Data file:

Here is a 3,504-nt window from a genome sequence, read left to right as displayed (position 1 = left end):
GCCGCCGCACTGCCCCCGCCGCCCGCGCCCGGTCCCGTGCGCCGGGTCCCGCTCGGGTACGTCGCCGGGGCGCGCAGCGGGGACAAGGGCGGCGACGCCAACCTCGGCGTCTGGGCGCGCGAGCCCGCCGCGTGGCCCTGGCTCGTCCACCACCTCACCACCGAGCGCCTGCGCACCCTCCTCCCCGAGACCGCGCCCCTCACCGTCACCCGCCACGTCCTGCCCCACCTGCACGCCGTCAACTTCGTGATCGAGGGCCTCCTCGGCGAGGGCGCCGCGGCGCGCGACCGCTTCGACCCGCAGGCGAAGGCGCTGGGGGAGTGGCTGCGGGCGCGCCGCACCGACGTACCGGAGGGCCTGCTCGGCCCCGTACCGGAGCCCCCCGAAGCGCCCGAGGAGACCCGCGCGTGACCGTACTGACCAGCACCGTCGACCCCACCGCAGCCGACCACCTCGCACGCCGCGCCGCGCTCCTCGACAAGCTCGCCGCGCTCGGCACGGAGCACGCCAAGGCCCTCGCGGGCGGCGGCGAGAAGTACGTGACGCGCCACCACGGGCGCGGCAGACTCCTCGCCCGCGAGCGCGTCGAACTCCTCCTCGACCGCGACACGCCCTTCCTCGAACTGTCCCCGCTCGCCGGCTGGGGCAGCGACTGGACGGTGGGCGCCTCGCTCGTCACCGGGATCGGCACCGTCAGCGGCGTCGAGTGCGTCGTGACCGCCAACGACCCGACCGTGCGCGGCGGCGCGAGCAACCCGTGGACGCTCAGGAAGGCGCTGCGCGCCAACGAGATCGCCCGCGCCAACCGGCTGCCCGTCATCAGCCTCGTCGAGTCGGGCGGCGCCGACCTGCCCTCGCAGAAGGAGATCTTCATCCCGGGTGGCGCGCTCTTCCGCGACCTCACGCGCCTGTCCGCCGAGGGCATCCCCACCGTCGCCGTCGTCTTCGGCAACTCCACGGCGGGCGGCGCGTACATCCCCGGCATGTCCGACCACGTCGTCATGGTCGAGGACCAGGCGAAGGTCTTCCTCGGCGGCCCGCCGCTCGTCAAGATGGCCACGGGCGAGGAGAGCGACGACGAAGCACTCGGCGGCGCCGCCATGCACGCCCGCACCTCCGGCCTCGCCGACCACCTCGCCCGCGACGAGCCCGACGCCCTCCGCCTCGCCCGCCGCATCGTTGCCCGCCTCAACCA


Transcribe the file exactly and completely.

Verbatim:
Here is a 3,504-nt window from a genome sequence, read left to right as displayed (position 1 = left end):
GCCGCCGCACTGCCCCCGCCGCCCGCGCCCGGTCCCGTGCGCCGGGTCCCGCTCGGGTACGTCGCCGGGGCGCGCAGCGGGGACAAGGGCGGCGACGCCAACCTCGGCGTCTGGGCGCGCGAGCCCGCCGCGTGGCCCTGGCTCGTCCACCACCTCACCACCGAGCGCCTGCGCACCCTCCTCCCCGAGACCGCGCCCCTCACCGTCACCCGCCACGTCCTGCCCCACCTGCACGCCGTCAACTTCGTGATCGAGGGCCTCCTCGGCGAGGGCGCCGCGGCGCGCGACCGCTTCGACCCGCAGGCGAAGGCGCTGGGGGAGTGGCTGCGGGCGCGCCGCACCGACGTACCGGAGGGCCTGCTCGGCCCCGTACCGGAGCCCCCCGAAGCGCCCGAGGAGACCCGCGCGTGACCGTACTGACCAGCACCGTCGACCCCACCGCAGCCGACCACCTCGCACGCCGCGCCGCGCTCCTCGACAAGCTCGCCGCGCTCGGCACGGAGCACGCCAAGGCCCTCGCGGGCGGCGGCGAGAAGTACGTGACGCGCCACCACGGGCGCGGCAGACTCCTCGCCCGCGAGCGCGTCGAACTCCTCCTCGACCGCGACACGCCCTTCCTCGAACTGTCCCCGCTCGCCGGCTGGGGCAGCGACTGGACGGTGGGCGCCTCGCTCGTCACCGGGATCGGCACCGTCAGCGGCGTCGAGTGCGTCGTGACCGCCAACGACCCGACCGTGCGCGGCGGCGCGAGCAACCCGTGGACGCTCAGGAAGGCGCTGCGCGCCAACGAGATCGCCCGCGCCAACCGGCTGCCCGTCATCAGCCTCGTCGAGTCGGGCGGCGCCGACCTGCCCTCGCAGAAGGAGATCTTCATCCCGGGTGGCGCGCTCTTCCGCGACCTCACGCGCCTGTCCGCCGAGGGCATCCCCACCGTCGCCGTCGTCTTCGGCAACTCCACGGCGGGCGGCGCGTACATCCCCGGCATGTCCGACCACGTCGTCATGGTCGAGGACCAGGCGAAGGTCTTCCTCGGCGGCCCGCCGCTCGTCAAGATGGCCACGGGCGAGGAGAGCGACGACGAAGCACTCGGCGGCGCCGCCATGCACGCCCGCACCTCCGGCCTCGCCGACCACCTCGCCCGCGACGAGCCCGACGCCCTCCGCCTCGCCCGCCGCATCGTTGCCCGCCTCAACCA